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dc.contributor.authorO'Connor, Karen M.
dc.contributor.authorLucking, Eric F.
dc.contributor.authorBastiaanssen, Thomaz F.S.
dc.contributor.authorPeterson, Veronica L.
dc.contributor.authorCrispie, Fiona
dc.contributor.authorCotter, Paul D.
dc.contributor.authorClarke, Gerard
dc.contributor.authorCryan, John F.
dc.contributor.authorO'Halloran, Ken D.
dc.date.accessioned2021-04-11T16:37:52Z
dc.date.available2021-04-11T16:37:52Z
dc.date.issued2020-08-30
dc.identifier.citationK. M. O'Connor, E. F. Lucking, T. F. S. Bastiaanssen, V. L. Peterson, F. Crispie, P. D. Cotter, G. Clarke, J. F. Cryan, K. D. O'Halloran, Prebiotic administration modulates gut microbiota and faecal short-chain fatty acid concentrations but does not prevent chronic intermittent hypoxia-induced apnoea and hypertension in adult rats, EBioMedicine, Volume 59, 2020, https://doi.org/10.1016/j.ebiom.2020.102968en_US
dc.identifier.urihttp://hdl.handle.net/11019/2396
dc.descriptionpeer-revieweden_US
dc.description.abstractBackground Evidence is accruing to suggest that microbiota-gut-brain signalling plays a regulatory role in cardiorespiratory physiology. Chronic intermittent hypoxia (CIH), modelling human sleep apnoea, affects gut microbiota composition and elicits cardiorespiratory morbidity. We investigated if treatment with prebiotics ameliorates cardiorespiratory dysfunction in CIH-exposed rats. Methods Adult male rats were exposed to CIH (96 cycles/day, 6.0% O2 at nadir) for 14 consecutive days with and without prebiotic supplementation (fructo- and galacto-oligosaccharides) beginning two weeks prior to gas exposures. Findings CIH increased apnoea index and caused hypertension. CIH exposure had modest effects on the gut microbiota, decreasing the relative abundance of Lactobacilli species, but had no effect on microbial functional characteristics. Faecal short-chain fatty acid (SCFA) concentrations, plasma and brainstem pro-inflammatory cytokine concentrations and brainstem neurochemistry were unaffected by exposure to CIH. Prebiotic administration modulated gut microbiota composition and diversity, altering gut-metabolic (GMMs) and gut-brain (GBMs) modules and increased faecal acetic and propionic acid concentrations, but did not prevent adverse CIH-induced cardiorespiratory phenotypes. Interpretation CIH-induced cardiorespiratory dysfunction is not dependant upon changes in microbial functional characteristics and decreased faecal SCFA concentrations. Prebiotic-related modulation of microbial function and resultant increases in faecal SCFAs were not sufficient to prevent CIH-induced apnoea and hypertension in our model. Our results do not exclude the potential for microbiota-gut-brain axis involvement in OSA-related cardiorespiratory morbidity, but they demonstrate that in a relatively mild model of CIH, sufficient to evoke classic cardiorespiratory dysfunction, such changes are not obligatory for the development of morbidity, but may become relevant in the elaboration and maintenance of cardiorespiratory morbidity with progressive disease. Funding Department of Physiology and APC Microbiome Ireland, University College Cork, Ireland. APC Microbiome Ireland is funded by Science Foundation Ireland, through the Government's National Development Plan.en_US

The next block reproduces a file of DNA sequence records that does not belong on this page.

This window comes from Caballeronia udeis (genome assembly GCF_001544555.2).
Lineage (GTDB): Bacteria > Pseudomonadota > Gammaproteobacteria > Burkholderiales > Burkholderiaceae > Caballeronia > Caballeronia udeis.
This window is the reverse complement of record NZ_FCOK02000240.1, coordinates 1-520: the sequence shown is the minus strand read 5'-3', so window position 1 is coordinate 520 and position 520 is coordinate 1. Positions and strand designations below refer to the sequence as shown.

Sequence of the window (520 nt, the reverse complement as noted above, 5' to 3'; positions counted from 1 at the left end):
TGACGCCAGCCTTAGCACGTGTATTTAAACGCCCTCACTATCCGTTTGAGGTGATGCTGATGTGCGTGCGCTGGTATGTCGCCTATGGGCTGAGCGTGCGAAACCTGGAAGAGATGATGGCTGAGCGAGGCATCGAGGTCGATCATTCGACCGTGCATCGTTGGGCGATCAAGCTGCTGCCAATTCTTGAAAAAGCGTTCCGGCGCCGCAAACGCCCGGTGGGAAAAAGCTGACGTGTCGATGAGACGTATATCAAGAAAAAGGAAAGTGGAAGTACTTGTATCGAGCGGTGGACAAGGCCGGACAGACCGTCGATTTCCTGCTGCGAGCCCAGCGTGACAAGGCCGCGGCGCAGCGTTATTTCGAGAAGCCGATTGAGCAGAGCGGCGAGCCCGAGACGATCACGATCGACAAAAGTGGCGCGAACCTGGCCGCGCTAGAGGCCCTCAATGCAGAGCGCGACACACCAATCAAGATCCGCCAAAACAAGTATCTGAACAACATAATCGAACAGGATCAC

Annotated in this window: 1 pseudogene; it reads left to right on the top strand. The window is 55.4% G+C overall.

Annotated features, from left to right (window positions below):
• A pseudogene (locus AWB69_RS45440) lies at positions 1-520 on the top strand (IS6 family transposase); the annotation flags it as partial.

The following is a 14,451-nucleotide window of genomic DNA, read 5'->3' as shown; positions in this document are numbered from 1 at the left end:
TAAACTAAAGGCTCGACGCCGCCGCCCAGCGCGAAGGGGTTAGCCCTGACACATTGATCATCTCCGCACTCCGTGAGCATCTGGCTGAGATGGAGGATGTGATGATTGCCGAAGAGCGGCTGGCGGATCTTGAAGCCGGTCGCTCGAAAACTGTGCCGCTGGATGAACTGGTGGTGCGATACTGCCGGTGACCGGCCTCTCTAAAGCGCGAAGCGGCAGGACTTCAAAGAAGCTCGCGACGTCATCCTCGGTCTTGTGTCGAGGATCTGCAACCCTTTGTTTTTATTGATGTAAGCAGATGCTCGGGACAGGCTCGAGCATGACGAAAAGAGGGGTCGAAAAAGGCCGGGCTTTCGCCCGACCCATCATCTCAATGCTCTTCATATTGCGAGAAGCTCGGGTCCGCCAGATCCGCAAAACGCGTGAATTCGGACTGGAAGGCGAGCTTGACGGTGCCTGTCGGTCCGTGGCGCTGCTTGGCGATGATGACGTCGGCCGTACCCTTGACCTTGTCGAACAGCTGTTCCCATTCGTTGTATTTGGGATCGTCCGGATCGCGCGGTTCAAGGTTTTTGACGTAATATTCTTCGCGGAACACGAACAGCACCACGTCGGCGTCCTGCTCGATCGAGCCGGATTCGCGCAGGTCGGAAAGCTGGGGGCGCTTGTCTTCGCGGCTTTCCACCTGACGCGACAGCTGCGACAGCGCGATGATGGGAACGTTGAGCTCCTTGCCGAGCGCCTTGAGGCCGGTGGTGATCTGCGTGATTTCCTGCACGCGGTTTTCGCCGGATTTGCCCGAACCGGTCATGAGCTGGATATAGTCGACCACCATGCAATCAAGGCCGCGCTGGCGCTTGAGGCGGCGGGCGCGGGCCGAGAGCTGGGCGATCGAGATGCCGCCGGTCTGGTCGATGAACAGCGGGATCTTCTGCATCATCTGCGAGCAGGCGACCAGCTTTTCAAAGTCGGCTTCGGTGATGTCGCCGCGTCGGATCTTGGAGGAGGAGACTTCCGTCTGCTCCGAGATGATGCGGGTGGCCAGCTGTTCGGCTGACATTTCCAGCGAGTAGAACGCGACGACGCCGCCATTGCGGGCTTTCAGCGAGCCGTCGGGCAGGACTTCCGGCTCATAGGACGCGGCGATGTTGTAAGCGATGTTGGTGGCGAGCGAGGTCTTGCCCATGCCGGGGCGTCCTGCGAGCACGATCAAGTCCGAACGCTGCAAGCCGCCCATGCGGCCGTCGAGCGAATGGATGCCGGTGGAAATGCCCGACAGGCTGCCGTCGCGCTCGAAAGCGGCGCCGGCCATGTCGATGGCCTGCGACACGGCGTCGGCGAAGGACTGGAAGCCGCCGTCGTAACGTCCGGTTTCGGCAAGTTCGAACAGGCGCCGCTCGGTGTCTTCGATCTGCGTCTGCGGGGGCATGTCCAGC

dc.language.isoenen_US
dc.publisherScience Directen_US
dc.relation.ispartofseriesEBioMedicine;
dc.rightsAttribution-NonCommercial-ShareAlike 4.0 International*
dc.rights.urihttp://creativecommons.org/licenses/by-nc-sa/4.0/*
dc.subjectChronic intermittent hypoxiaen_US
dc.subjectPrebioticsen_US
dc.subjectApnoeaen_US
dc.subjectHypertensionen_US
dc.subjectAutonomic dysfunctionen_US
dc.subjectNeurochemistryen_US
dc.subjectShort-chain fatty acidsen_US
dc.subjectVagusen_US
dc.subjectMicrobiotaen_US
dc.titlePrebiotic administration modulates gut microbiota and faecal short-chain fatty acid concentrations but does not prevent chronic intermittent hypoxia-induced apnoea and hypertension in adult ratsen_US
dc.typeArticleen_US
dc.identifier.doihttps://doi.org/10.1016/j.ebiom.2020.102968
dc.contributor.sponsorScience Foundation Irelanden_US
refterms.dateFOA2021-04-11T16:37:52Z


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